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Anti-Defection law Passed - [January 31, 1985] This Day in History

On 31 January 1985, the Constitution (52nd Amendment) Bill was passed by the Rajya Sabha. It is also known as Anti-Defection Law. As per this Amendment Bill, 4 Articles in the Constitution were modified. This article shares details on the meaning of Defection and how this problem came to limelight in the 1967 elections, and the measures are taken to address the issue in 1985.

Aspirants would find this article very helpful while preparing for the IAS Exam.

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Background of the Anti- Defection Law

  1. The 52nd Amendment Act, more commonly known as the anti-defection law was passed by the Rajya Sabha in 1985 under the Rajiv Gandhi government.
  2. The bill had been passed by the lower house the previous day. It received the presidential assent in February 1985.
  3. This law is contained in the Tenth Schedule of the Constitution of India. Articles 101, 102, 190 and 191 were changed.
  4. Defection basically means a person quits his/her political party and joins another one, especially the winning party in an election, in order to gain personal benefits such as a ministry or other plum posts in the new government.
  5. The 1967 elections proved to be a seminal moment in India’s electoral history. Elections were conducted in about 16 states in the country that year.
  6. The Congress Party was able to form government in only one of the states and had lost its majority in others.
  7. The country then saw a barrage of defections. About 142 MPs and 1900 MLAs switched loyalties to gain ministries. In Haryana, one MLA Gaya Ram changed his party three times on a single day! It was then that the phrase ‘Aaya Ram, Gaya Ram’ ensued for defectors.
  8. In spite of this travesty of the democratic process, the issue was addressed only in 1985.
  9. The 52nd Amendment established the process to be followed while disqualifying legislators who defected.

What are the details for Anti-Defection Law?

  1. As per this law, a person can be disqualified on grounds of defection when:
    • A member of a political party voluntarily resigns from his party or disobeys the party leadership’s directives on a vote.
    • A member of a political party does not vote as per the party whip or abstains from voting unless he/she has taken prior permission, or is condoned by the party within 15 days of such voting or abstention.
    • A member who has been elected as an ‘independent’ joins a political party.
    • A nominated member joins a party six months after he becomes a legislative member.
  2. Exceptions to defection:
    • A person who is elected as the Speaker or the Chairman could resign from his party and then rejoin that party if he/she demits that post.
    • In case of merger of two parties: In this case, at least 1/3rd of the party legislators should vote for such a merger. Neither would the members who joined the new party nor those who decided to remain with the old party would be considered defectors. In 2003, the 91st Amendment Act was passed which made this number 2/3rd of the party legislators.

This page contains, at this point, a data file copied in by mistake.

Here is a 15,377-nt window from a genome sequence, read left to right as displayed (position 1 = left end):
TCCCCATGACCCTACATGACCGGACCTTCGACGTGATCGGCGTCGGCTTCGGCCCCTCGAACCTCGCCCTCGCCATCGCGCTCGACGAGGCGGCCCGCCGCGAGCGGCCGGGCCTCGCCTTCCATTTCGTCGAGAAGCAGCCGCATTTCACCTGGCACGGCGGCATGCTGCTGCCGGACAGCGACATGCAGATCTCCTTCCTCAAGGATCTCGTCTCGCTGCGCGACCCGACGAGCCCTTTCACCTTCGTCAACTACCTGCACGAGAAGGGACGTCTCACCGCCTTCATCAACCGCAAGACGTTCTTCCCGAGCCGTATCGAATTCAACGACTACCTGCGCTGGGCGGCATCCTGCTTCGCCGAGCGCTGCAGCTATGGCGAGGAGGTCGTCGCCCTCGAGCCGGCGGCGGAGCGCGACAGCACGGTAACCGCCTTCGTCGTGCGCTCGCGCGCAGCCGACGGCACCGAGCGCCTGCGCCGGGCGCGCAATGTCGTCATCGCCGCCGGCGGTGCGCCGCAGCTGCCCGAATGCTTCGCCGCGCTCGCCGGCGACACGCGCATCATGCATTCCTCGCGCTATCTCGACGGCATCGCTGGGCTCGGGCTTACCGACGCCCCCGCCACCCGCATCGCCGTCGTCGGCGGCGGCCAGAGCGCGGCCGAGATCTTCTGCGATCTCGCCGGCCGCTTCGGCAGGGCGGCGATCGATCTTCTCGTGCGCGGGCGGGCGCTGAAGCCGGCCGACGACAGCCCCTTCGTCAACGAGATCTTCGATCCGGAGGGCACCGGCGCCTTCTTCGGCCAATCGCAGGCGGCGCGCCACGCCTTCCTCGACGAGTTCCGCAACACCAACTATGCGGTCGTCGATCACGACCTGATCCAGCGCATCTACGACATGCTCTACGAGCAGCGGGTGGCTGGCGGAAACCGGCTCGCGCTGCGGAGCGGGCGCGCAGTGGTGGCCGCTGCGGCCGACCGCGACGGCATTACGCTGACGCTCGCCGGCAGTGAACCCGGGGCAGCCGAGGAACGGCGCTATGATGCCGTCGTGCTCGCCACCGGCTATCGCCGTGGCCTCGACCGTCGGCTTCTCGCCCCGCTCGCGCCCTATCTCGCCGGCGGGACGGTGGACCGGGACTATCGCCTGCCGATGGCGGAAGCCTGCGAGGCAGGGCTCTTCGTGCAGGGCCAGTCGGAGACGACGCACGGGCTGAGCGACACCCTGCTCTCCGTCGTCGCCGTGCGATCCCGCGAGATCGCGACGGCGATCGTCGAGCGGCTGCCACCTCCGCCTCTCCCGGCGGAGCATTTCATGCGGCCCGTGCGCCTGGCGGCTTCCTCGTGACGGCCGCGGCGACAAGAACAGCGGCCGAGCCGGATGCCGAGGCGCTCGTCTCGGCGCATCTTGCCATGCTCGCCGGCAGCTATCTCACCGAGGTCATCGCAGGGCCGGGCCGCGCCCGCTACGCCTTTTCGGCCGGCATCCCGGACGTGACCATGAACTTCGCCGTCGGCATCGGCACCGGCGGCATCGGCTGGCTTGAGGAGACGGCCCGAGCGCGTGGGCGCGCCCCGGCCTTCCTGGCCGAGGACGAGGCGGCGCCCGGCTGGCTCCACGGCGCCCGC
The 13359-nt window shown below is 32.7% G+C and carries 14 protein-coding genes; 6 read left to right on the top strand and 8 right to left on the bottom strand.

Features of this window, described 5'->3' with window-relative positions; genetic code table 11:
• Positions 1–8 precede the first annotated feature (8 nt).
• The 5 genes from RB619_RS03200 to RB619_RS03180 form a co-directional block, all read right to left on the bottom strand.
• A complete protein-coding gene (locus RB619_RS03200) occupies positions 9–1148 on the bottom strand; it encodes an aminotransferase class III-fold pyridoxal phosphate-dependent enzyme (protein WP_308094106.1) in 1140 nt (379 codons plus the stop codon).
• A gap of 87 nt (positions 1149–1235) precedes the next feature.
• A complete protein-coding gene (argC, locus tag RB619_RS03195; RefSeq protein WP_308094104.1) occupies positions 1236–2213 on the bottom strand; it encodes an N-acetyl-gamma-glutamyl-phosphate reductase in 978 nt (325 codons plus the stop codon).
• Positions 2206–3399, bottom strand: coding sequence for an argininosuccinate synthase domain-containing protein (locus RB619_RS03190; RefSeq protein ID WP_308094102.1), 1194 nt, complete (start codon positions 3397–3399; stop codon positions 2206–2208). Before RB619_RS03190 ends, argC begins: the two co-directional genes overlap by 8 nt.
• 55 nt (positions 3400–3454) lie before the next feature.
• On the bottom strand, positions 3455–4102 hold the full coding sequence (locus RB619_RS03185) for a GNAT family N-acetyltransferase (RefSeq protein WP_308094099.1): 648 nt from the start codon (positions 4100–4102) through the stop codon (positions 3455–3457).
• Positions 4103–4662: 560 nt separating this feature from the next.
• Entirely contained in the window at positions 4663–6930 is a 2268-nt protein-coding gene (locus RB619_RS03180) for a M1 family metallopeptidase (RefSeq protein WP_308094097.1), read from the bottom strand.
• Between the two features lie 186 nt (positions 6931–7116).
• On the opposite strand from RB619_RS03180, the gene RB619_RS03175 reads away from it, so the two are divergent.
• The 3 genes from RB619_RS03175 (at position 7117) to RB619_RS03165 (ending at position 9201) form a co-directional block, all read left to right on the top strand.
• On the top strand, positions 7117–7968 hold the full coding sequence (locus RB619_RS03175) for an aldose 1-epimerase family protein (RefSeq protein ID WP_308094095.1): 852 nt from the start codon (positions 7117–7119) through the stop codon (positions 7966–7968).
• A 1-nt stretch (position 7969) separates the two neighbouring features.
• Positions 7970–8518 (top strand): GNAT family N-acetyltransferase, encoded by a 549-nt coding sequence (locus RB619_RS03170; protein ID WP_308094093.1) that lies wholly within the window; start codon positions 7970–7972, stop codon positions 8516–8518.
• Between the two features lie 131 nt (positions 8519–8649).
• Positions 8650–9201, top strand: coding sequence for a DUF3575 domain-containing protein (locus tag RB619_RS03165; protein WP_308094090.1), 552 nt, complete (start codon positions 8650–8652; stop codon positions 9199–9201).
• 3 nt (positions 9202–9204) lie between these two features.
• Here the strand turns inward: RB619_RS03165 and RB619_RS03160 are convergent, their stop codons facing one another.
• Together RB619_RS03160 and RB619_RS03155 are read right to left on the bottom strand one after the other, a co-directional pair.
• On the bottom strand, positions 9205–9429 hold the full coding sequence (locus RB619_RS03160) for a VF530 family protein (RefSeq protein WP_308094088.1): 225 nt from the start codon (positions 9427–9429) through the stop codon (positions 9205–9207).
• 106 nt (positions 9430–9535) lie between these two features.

To know more about the Important Amendments of the Indian Constitution, visit the Linked article.

Drawbacks of the Anti-Defection Law

  1. Experts have pointed out several loopholes in this law. The first one is that the term ‘voluntarily resigns from his party’ or ‘voluntarily gives up membership from his party’ is rather vague.
  2. Another big lacuna is that the speaker or the chairman is given arbitrary power in deciding the matter of defection. Earlier, the decision taken by the presiding officer was not subject to judicial review. But from 1992, the Supreme Court allowed appeals against the presiding officer’s orders.
  3. One obvious problem is that there is no prescribed time limit given to the presiding officer in deciding the matter.
  4. Experts also point out that this law doesn’t allow legislators to vote in agreement to their own judgement, morality and conscience in the house. They have to follow the party whip. It is suggested that this rule be limited only to those votes where the stability of the government was in question and not on other subjects because otherwise the freedom of speech of the legislator was being impinged upon.
  5. There is no doubt that an anti-defection law is absolutely necessary to stop power-hungry representatives from making a mockery of the electoral process. However, the present law also needs to be looked into.

Anti-Defection Law- Download PDF Here

Also on this Day

1896: Birth of Dattatreya Ramachandra Bendre, eminent Kannada poet.

1961: Death of Shri Krishna Singh (Sinha), the first Chief Minister of Bihar.

1963: The peacock declared India’s ‘national bird’.

See previous ‘This Day in History’ here.

Also See:

More on the Anti-Defection Law
Electoral Reforms in India
Electronic Voting Machines

Aspirants can better familiarize themselves with the pattern of the UPSC Exam by visiting the UPSC Syllabus page. For more preparation materials, follow the links given in the table below:

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NCERT Books 100 Difference Between Articles for UPSC Revision Nanda Dynasty
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